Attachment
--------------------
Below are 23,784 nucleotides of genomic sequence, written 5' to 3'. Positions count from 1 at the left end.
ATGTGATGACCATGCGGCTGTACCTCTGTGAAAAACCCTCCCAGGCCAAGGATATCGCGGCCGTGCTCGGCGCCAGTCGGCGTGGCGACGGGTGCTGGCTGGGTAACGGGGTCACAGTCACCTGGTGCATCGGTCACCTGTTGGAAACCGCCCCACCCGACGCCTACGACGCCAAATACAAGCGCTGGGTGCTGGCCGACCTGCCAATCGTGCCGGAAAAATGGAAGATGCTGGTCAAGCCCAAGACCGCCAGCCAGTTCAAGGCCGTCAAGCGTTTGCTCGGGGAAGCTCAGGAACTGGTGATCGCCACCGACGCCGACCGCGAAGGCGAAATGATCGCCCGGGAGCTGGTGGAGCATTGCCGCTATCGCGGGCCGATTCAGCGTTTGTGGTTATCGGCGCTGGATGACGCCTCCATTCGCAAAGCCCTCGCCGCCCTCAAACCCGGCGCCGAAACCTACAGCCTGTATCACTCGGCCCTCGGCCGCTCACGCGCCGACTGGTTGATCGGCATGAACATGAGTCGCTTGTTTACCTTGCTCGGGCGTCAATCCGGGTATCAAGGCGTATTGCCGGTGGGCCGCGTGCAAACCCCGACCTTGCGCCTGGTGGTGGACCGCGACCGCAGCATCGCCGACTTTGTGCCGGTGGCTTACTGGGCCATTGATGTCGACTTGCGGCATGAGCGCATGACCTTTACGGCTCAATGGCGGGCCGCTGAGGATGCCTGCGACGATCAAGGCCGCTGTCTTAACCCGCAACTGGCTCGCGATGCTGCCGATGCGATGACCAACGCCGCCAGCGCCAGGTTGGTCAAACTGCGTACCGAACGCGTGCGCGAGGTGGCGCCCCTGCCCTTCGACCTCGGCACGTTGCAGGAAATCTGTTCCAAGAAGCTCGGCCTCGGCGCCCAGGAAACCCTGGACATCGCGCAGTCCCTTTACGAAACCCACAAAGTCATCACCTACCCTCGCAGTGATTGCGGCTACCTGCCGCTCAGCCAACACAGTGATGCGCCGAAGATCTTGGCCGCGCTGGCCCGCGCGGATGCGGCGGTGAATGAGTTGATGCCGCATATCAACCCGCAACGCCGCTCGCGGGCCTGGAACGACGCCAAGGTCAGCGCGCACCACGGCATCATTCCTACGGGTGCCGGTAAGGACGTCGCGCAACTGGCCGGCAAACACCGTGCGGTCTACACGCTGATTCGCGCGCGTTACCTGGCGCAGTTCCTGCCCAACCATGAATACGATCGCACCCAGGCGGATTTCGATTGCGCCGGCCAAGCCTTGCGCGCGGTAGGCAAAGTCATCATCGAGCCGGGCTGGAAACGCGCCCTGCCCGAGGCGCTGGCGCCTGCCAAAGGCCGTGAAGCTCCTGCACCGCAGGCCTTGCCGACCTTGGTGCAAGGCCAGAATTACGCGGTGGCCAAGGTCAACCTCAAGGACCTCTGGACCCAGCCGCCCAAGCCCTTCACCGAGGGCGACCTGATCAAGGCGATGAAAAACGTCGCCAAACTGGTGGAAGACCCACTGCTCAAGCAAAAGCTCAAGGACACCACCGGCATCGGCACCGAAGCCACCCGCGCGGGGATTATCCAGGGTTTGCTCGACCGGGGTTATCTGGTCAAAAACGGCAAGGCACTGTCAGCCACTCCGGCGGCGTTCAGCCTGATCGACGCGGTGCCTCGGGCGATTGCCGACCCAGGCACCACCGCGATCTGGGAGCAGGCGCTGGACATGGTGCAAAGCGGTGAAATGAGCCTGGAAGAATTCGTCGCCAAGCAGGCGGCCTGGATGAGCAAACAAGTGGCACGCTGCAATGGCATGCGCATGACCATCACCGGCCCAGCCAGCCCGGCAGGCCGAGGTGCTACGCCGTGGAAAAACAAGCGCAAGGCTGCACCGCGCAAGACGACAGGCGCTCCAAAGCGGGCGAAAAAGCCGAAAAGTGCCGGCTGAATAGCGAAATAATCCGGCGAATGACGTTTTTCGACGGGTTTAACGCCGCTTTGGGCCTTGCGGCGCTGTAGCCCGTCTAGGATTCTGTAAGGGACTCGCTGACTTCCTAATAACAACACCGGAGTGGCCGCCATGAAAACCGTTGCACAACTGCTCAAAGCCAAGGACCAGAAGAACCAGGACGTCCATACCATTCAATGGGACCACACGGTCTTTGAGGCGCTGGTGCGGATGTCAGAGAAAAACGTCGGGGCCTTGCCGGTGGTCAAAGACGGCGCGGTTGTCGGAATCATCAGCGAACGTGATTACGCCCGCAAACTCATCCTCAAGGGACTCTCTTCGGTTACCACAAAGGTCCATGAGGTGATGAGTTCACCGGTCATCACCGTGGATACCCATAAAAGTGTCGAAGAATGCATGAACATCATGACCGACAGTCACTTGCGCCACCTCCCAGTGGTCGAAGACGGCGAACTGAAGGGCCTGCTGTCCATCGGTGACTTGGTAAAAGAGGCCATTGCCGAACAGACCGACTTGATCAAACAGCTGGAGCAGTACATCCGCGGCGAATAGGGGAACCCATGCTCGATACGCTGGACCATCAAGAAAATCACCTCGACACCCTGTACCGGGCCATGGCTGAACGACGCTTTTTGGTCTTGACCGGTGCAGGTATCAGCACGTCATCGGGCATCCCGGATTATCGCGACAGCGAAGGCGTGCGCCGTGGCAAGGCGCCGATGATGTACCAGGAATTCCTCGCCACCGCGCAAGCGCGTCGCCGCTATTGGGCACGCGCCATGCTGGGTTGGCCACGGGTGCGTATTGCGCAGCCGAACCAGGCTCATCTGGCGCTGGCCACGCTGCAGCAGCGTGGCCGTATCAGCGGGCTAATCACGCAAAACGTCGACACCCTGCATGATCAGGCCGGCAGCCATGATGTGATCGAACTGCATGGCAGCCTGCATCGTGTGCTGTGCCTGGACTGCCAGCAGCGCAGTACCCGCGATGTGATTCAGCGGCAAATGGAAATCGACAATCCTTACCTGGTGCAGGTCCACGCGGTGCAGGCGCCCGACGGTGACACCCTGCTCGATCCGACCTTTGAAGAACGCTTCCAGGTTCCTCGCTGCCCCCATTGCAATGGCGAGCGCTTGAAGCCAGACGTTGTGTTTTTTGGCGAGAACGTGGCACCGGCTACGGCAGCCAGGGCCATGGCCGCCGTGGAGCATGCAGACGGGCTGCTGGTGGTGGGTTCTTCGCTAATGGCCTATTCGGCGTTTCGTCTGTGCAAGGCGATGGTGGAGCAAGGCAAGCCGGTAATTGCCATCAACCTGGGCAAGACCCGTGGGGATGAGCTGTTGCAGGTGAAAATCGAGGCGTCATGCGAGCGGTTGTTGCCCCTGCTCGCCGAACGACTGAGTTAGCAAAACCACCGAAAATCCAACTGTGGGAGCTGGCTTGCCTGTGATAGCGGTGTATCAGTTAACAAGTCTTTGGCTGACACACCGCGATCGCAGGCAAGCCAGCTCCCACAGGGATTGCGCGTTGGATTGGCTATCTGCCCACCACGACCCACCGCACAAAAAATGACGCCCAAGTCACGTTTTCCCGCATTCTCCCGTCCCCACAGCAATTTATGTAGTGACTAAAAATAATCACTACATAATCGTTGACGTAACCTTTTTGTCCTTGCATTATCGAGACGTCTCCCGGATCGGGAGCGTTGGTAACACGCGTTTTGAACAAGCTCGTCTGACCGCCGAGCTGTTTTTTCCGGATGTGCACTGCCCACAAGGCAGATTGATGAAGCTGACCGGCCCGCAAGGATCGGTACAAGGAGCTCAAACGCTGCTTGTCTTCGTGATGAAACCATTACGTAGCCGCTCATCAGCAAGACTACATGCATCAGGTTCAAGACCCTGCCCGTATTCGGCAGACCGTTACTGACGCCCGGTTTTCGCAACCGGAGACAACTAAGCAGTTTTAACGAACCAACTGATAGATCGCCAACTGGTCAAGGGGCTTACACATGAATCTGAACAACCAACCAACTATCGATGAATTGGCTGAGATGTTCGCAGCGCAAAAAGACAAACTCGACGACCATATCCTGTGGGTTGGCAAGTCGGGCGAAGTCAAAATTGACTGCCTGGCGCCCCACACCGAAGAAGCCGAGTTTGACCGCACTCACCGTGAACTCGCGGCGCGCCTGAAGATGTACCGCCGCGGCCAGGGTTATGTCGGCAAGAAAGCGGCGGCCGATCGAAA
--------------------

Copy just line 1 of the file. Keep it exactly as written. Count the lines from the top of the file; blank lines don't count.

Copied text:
Below are 23,784 nucleotides of genomic sequence, written 5' to 3'. Positions count from 1 at the left end.